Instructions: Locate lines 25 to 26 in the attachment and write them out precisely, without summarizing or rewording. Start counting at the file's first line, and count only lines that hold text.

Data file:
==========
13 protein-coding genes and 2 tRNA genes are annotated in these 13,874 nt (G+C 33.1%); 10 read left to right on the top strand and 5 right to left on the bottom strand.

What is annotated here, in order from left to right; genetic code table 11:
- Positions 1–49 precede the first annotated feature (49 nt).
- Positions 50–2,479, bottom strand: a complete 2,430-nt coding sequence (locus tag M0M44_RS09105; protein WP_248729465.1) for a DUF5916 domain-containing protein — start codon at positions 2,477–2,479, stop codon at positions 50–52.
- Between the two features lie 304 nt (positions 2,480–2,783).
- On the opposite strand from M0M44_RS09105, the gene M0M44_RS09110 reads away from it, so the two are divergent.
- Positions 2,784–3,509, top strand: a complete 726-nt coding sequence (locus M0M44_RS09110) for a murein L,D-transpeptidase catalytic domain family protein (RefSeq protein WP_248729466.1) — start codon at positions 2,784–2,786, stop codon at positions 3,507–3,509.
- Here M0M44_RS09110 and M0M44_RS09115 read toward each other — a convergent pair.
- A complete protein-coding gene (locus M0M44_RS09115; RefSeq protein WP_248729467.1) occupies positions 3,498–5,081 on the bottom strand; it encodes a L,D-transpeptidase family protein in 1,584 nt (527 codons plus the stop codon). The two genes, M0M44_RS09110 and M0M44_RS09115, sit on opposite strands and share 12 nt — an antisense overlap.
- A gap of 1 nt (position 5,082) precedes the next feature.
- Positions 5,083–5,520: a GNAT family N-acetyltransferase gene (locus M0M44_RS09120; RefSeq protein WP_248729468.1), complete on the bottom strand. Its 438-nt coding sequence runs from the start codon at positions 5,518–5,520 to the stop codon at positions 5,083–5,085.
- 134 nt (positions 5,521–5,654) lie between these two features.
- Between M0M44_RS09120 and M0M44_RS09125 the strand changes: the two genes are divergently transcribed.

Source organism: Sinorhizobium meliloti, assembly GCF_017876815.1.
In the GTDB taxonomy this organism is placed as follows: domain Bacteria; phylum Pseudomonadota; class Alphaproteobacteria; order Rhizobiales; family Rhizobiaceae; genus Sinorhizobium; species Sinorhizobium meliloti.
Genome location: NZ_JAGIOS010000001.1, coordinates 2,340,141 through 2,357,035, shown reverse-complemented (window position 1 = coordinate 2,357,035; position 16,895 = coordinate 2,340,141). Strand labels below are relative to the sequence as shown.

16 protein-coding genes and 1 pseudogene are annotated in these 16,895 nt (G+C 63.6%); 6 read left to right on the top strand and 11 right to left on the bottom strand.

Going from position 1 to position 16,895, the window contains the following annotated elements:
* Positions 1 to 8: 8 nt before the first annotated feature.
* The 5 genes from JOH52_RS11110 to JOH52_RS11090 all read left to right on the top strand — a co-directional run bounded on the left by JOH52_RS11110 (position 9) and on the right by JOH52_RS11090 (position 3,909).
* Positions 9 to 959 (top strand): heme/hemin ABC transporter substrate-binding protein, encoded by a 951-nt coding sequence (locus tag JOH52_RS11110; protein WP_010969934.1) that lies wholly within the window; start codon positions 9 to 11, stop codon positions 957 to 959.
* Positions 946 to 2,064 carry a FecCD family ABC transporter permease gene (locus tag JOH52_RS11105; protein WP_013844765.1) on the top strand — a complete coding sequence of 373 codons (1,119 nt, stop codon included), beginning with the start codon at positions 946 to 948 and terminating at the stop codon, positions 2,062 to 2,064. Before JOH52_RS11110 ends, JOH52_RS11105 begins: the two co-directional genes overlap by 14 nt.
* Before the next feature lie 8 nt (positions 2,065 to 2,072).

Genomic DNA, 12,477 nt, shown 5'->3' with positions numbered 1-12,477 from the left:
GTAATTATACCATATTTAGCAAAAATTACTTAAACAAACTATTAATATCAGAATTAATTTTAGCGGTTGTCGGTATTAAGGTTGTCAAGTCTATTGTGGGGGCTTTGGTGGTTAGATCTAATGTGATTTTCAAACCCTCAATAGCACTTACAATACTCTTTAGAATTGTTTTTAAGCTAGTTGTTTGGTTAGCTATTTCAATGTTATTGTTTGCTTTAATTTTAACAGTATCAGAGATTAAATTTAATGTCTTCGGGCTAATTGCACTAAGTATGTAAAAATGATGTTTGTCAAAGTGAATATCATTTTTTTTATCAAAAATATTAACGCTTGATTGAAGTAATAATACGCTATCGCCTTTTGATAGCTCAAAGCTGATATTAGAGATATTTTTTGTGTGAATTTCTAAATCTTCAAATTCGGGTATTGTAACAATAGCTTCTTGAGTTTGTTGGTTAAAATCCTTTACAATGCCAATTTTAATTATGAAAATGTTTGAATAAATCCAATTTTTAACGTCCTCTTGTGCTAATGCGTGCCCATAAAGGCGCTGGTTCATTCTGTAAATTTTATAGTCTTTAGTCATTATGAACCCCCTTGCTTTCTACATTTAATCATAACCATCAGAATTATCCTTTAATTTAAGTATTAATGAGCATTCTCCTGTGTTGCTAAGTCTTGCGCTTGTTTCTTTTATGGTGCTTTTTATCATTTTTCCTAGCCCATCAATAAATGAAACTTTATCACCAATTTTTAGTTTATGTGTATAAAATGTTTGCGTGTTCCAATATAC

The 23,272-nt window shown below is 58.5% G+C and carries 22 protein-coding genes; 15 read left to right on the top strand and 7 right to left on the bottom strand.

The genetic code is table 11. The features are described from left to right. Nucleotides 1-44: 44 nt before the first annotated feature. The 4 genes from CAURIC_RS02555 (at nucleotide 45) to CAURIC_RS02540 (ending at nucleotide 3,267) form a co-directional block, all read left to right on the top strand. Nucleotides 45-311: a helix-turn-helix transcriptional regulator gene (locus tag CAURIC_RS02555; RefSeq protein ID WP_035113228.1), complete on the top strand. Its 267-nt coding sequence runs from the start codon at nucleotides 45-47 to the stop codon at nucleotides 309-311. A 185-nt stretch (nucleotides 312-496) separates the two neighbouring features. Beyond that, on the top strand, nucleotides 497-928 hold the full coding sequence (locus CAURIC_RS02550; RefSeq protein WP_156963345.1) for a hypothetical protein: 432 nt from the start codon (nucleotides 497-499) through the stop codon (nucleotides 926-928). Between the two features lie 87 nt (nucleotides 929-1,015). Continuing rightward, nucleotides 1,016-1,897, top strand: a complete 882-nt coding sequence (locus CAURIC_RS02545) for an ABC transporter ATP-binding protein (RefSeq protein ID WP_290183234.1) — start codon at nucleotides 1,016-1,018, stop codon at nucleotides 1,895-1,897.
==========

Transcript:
GTAATTATACCATATTTAGCAAAAATTACTTAAACAAACTATTAATATCAGAATTAATTTTAGCGGTTGTCGGTATTAAGGTTGTCAAGTCTATTGTGGGGGCTTTGGTGGTTAGATCTAATGTGATTTTCAAACCCTCAATAGCACTTACAATACTCTTTAGAATTGTTTTTAAGCTAGTTGTTTGGTTAGCTATTTCAATGTTATTGTTTGCTTTAATTTTAACAGTATCAGAGATTAAATTTAATGTCTTCGGGCTAATTGCACTAAGTATGTAAAAATGATGTTTGTCAAAGTGAATATCATTTTTTTTATCAAAAATATTAACGCTTGATTGAAGTAATAATACGCTATCGCCTTTTGATAGCTCAAAGCTGATATTAGAGATATTTTTTGTGTGAATTTCTAAATCTTCAAATTCGGGTATTGTAACAATAGCTTCTTGAGTTTGTTGGTTAAAATCCTTTACAATGCCAATTTTAATTATGAAAATGTTTGAATAAATCCAATTTTTAACGTCCTCTTGTGCTAATGCGTGCCCATAAAGGCGCTGGTTCATTCTGTAAATTTTATAGTCTTTAGTCATTATGAACCCCCTTGCTTTCTACATTTAATCATAACCATCAGAATTATCCTTTAATTTAAGTATTAATGAGCATTCTCCTGTGTTGCTAAGTCTTGCGCTTGTTTCTTTTATGGTGCTTTTTATCATTTTTCCTAGCCCATCAATAAATGAAACTTTATCACCAATTTTTAGTTTATGTGTATAAAATGTTTGCGTGTTCCAATATAC

The 23,272-nt window shown below is 58.5% G+C and carries 22 protein-coding genes; 15 read left to right on the top strand and 7 right to left on the bottom strand.